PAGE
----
Answer: I wonder if your sod contained mostly cool season grasses? If so, they may have gone dormant during the summer but will green up again this fall when the weather cools. You might check into that so you'll know what to expect in subsequent years. You can overseed your sod with warm season grasses such as Kentucky Blue. This will provide you with a green lawn in both hot summer weather and cool spring, fall and winter weather. To overseed, mow the area to 1? inches to reduce competition from established grasses. Short mowing helps prevent the seed from lodging in tall grass and lets light reach the new seedlings. Use a grass catcher on the mower or sweep up excess clippings. Do not scalp off all the existing turf - some is needed to protect the germinating seed from wind, hot sun, and heavy rain.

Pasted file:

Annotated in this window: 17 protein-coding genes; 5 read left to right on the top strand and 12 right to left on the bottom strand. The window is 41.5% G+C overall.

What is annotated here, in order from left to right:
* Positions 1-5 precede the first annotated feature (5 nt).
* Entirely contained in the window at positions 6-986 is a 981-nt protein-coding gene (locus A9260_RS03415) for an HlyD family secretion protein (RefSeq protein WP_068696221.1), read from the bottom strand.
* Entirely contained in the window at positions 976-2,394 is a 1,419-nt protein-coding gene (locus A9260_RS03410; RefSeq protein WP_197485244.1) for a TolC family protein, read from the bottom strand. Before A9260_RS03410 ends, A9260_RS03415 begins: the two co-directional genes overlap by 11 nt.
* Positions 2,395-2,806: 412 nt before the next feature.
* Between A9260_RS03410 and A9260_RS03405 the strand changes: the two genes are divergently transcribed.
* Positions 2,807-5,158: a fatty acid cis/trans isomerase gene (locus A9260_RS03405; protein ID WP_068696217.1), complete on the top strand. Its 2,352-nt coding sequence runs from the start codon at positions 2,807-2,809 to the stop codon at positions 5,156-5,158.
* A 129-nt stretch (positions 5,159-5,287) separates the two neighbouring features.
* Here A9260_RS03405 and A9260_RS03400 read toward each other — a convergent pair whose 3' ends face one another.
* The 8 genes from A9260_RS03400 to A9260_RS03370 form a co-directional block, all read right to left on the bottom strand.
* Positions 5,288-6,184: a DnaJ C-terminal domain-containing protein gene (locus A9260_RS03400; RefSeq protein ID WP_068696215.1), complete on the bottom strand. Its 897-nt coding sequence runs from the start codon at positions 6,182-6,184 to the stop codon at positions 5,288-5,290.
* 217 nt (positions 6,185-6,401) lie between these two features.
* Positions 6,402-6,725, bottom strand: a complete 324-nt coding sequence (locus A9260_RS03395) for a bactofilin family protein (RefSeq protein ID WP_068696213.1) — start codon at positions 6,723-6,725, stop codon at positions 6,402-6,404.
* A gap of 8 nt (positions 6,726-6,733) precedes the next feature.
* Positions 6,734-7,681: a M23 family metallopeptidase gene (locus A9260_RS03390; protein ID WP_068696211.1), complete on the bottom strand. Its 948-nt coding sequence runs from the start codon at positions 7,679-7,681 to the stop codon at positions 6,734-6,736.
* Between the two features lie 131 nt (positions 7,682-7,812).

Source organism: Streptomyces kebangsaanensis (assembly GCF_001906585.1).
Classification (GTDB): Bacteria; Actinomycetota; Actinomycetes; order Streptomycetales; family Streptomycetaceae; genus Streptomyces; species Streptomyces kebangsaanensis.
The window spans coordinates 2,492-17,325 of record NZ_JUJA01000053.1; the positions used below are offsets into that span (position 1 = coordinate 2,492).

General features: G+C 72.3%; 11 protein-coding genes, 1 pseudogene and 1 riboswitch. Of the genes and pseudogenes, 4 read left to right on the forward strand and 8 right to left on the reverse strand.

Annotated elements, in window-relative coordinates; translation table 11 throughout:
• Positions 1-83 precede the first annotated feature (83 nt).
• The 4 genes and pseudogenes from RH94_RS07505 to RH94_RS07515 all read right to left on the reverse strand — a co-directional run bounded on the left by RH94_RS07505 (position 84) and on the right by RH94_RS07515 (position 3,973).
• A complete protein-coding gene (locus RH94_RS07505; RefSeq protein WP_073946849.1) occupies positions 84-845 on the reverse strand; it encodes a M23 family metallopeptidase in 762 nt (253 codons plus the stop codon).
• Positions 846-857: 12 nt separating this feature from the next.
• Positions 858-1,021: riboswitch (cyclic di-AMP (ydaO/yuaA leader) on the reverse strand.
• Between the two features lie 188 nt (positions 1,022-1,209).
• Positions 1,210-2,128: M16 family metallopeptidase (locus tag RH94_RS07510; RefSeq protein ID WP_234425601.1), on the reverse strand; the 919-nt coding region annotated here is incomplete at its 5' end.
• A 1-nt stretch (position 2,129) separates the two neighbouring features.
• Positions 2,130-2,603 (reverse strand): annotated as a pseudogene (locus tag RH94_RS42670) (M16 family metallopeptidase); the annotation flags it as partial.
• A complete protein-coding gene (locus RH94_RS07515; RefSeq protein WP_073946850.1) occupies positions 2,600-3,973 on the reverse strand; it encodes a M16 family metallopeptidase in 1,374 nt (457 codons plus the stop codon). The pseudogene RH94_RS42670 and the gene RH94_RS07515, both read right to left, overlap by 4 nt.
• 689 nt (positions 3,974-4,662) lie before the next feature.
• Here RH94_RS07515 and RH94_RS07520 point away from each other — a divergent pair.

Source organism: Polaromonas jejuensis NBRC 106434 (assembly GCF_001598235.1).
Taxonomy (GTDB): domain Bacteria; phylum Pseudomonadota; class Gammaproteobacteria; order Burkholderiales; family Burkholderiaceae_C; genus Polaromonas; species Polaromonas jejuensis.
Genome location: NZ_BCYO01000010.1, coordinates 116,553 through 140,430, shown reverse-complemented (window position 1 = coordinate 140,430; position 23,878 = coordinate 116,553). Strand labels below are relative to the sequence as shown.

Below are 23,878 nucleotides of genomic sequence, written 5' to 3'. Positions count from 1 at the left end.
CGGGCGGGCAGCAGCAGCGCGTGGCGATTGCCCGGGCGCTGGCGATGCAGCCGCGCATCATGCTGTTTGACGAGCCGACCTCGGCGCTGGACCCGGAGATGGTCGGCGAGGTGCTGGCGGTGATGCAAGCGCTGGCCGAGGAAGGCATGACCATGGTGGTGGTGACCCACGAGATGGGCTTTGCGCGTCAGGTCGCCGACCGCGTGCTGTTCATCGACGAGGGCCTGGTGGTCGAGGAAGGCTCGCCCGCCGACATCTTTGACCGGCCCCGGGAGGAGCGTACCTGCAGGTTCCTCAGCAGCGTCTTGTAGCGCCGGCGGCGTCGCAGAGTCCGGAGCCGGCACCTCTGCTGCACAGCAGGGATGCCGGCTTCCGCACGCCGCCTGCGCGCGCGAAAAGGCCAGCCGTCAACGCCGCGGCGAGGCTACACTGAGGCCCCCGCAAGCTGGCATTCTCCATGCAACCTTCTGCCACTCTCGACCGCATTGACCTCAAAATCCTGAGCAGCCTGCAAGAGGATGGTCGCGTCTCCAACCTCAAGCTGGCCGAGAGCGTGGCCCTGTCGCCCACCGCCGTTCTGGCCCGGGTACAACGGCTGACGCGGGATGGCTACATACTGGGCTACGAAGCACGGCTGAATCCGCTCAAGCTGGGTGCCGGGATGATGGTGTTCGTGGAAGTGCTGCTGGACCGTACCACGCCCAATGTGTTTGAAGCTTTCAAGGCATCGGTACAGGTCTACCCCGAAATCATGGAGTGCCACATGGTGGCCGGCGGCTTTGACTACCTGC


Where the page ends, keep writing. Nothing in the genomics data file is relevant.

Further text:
Broadcast the seed over the lawn with either a rotary or drop-seeder. Use 2-3 pounds per 1000 square feet of lawn. To ensure proper germination you will need to keep the seeds moist. This means watering three to four times daily. Light, frequent watering will yield the best results.
Five weeks after germination, apply a quick release nitrogen fertilizer at a rate of 1 lb/1000 ft.
Best wishes with your turf!
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